Posts Tagged ‘solidarity’

Changes in the wind

14 April 2019

A flying animal has been one of the classic metaphors used by artists to convey the idea of a spirit leaving a body at death, and so I chose the image of a butterfly – just captured yesterday – to introduce this article.

butterfly-20190413-folsom

Two weeks ago, at the end of March, a young man who was born and raised in the South Central neighborhoods of Los Angeles was prevented from doing something he wanted to do.

He had planned to meet with police and other local officials the next day to discuss the problem of gang violence in his neighborhood, and what could be done about it. Nipsey had just started to become known in the broader community as a rap artist with a little different angle to his lyrics. But in his own community he was already widely known as someone who wanted to strengthen himself and everyone he met with knowledge, with love, with a sense of responsibility, and with a dream that things could get better.

In the middle part of the last century, various businesses had established themselves in the Los Angeles area and were providing good jobs. This attracted a large number of people into the neighborhoods now known as South Central. Later, those businesses fled, leaving so many families living there to their own devices. And those big corporate plants started to be replaced by unhealthy enterprises like illegal drug distributors. People there could work for the new “employers” if they were willing to take the chance of being caught by the police or being killed by someone working for a rival group.

“Gangs” were an old tradition in neighborhoods like this. Because the darker-skinned people of these communities had more to worry about than just finding jobs so their children could eat. These communities were being targeted by some social force that has always maintained a secretive identity, yet has always seemed to be present. While some activists try to simplify this problem down to “whitey,” most knew that was far from the full truth. But to most, the exact cause didn’t matter. To be dark-skinned in a white man’s world meant you needed an extra layer of spiritual and physical protection. And the gangs were one way to obtain that protection.

That the gangs came to war with each other was just an indication of how devious the evil ones of this world could be. Those wars, combined with constant harassment from the police, created more bloodshed and suffering in this community than any community anywhere could easily tolerate. And so, there were constant attempts by men and women of higher purpose to stop the violence in the neighborhoods, and seek some sort of change that would protect them better than any police, any gangs, or any large outside companies, had ever done. Yet, there was constant discouragement.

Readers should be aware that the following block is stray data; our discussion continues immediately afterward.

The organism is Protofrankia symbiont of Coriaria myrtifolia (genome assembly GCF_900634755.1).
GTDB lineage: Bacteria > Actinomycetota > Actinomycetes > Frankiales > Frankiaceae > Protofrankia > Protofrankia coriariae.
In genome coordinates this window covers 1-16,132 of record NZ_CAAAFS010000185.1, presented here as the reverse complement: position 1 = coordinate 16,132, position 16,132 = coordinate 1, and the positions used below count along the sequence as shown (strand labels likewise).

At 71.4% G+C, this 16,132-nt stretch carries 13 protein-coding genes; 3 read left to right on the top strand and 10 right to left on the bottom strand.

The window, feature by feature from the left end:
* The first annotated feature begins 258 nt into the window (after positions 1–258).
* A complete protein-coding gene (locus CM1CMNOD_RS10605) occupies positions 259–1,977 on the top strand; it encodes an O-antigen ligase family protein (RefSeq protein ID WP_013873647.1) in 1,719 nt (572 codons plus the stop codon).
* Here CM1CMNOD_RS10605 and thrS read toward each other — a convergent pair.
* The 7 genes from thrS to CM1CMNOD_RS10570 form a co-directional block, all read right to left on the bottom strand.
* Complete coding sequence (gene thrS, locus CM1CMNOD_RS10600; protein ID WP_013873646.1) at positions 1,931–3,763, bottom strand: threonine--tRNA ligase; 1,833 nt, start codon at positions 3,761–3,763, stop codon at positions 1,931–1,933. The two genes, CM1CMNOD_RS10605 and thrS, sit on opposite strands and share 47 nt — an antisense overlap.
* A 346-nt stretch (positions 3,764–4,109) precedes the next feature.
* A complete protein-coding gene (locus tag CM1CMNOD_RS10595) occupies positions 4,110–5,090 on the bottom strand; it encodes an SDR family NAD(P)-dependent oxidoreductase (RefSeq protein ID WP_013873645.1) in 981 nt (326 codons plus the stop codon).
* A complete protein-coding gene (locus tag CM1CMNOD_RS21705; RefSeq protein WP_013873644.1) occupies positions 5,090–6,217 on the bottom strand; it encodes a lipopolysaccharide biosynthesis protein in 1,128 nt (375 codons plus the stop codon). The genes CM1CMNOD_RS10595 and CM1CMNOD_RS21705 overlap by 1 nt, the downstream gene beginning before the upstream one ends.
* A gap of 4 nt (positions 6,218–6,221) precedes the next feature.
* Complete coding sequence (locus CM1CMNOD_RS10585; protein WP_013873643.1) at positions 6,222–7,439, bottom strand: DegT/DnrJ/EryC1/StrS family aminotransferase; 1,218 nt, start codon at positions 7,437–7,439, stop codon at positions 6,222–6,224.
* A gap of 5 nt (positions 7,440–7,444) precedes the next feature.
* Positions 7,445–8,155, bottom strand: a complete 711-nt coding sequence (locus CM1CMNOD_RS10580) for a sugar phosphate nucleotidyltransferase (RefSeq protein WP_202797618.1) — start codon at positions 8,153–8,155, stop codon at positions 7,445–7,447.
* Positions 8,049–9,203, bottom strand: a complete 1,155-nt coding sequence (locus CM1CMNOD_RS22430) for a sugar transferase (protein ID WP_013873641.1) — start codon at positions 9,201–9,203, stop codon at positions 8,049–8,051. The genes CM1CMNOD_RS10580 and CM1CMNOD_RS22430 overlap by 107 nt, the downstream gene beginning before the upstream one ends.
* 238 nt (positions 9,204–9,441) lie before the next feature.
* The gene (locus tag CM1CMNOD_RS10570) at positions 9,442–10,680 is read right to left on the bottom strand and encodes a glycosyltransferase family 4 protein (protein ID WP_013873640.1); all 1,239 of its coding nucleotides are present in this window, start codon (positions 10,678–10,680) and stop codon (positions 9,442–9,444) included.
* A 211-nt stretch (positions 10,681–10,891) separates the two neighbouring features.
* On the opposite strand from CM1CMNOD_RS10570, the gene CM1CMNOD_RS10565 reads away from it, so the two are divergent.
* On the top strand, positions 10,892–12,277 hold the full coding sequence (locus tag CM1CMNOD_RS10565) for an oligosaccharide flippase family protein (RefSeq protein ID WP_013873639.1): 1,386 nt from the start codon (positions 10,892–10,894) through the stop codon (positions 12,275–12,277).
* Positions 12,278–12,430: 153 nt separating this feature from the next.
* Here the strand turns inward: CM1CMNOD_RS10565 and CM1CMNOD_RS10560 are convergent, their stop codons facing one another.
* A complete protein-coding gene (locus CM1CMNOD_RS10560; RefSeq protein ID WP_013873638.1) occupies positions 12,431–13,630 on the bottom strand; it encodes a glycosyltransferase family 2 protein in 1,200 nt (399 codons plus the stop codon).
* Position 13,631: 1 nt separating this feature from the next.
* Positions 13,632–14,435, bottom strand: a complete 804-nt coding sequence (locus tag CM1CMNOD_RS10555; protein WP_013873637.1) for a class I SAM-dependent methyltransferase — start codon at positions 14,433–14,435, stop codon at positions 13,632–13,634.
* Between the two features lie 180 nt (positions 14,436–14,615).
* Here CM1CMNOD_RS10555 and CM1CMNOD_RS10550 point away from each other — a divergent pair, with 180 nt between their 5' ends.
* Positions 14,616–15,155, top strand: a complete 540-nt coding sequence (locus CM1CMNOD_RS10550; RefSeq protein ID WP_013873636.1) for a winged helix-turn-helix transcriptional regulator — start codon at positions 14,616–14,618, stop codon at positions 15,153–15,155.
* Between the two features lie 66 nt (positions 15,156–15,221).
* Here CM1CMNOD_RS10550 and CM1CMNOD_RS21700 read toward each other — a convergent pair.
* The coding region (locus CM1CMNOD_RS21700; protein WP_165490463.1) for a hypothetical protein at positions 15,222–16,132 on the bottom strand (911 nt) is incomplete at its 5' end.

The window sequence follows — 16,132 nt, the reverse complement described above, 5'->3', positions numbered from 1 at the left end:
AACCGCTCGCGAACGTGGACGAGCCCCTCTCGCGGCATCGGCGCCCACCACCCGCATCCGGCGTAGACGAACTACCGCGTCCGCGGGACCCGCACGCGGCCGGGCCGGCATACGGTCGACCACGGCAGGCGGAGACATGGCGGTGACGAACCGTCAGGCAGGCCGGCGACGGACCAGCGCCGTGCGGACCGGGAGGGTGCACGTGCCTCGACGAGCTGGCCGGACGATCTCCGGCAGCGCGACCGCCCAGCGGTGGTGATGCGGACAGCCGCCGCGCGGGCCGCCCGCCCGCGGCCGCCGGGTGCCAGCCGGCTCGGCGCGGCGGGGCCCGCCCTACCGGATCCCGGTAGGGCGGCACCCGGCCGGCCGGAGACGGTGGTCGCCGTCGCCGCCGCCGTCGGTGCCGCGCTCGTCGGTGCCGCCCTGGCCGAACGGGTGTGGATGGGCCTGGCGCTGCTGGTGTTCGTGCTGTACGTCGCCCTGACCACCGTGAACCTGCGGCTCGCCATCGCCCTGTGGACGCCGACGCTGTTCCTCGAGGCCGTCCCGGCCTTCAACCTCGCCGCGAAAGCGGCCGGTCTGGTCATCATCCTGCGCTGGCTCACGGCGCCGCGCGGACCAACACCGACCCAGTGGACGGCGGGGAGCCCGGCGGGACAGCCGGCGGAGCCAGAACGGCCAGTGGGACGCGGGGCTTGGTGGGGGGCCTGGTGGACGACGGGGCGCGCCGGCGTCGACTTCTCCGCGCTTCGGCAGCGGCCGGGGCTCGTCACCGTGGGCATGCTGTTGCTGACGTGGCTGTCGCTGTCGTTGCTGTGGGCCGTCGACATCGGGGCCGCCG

A few people in this community, however, had discovered something new. Though it came from a white man, its power was enough to turn heads. And a few learned some of this technology, and benefited from it. And so Minister Tony Muhammad, an executive with the Nation of Islam who had been given the responsibility of bringing a better life to the people of South Central, was one day introduced to Mr. Hubbard’s technologies. He began to use The Way To Happiness in the community, and it seemed to be of genuine help. And step by step, with the help of many others, Minister Tony put in place a program to end gang violence in South Central, and rebuild the community into something new and very alive.

Minister Tony was always willing to respond when violence struck. And so one day, while attempting to bring calm after a shooting had occurred, he got badly hit by a police officer, and then arrested. A young man named Ermias witnessed this, and was among those demanding Minister Tony’s immediate release. And so this young man, a genius and a dreamer, caught the spark of hope for his community that so many others had, in their turn, fought for.

He started out selling T-shirts with his brother. But he was also a self-taught mix artist and rapper. And in his songs and in his work, he tried to convey his vision on a level that his friends in the neighborhoods could understand. By 2018, and with only one major album to his credit, this young man – now in his 30’s – was nevertheless ready to take it to the next level and work with Minister Tony to elevate his community and his people. On the last day of March of this year, someone who he knew shot him dead in front of his clothing store, located near the corner of Crenshaw and Slauson.

How do I know about all this? Minister Tony came to my church last night and told us about it. And we promised our support for his work in L.A.

In the days, weeks, months and years ahead, you may hear various versions of the life and death of Nipsey Hussle, and how he helped change South Central and then the whole planet. Or, maybe you won’t. But I’m telling you right here and now, that story is real and is really important. Stay tuned.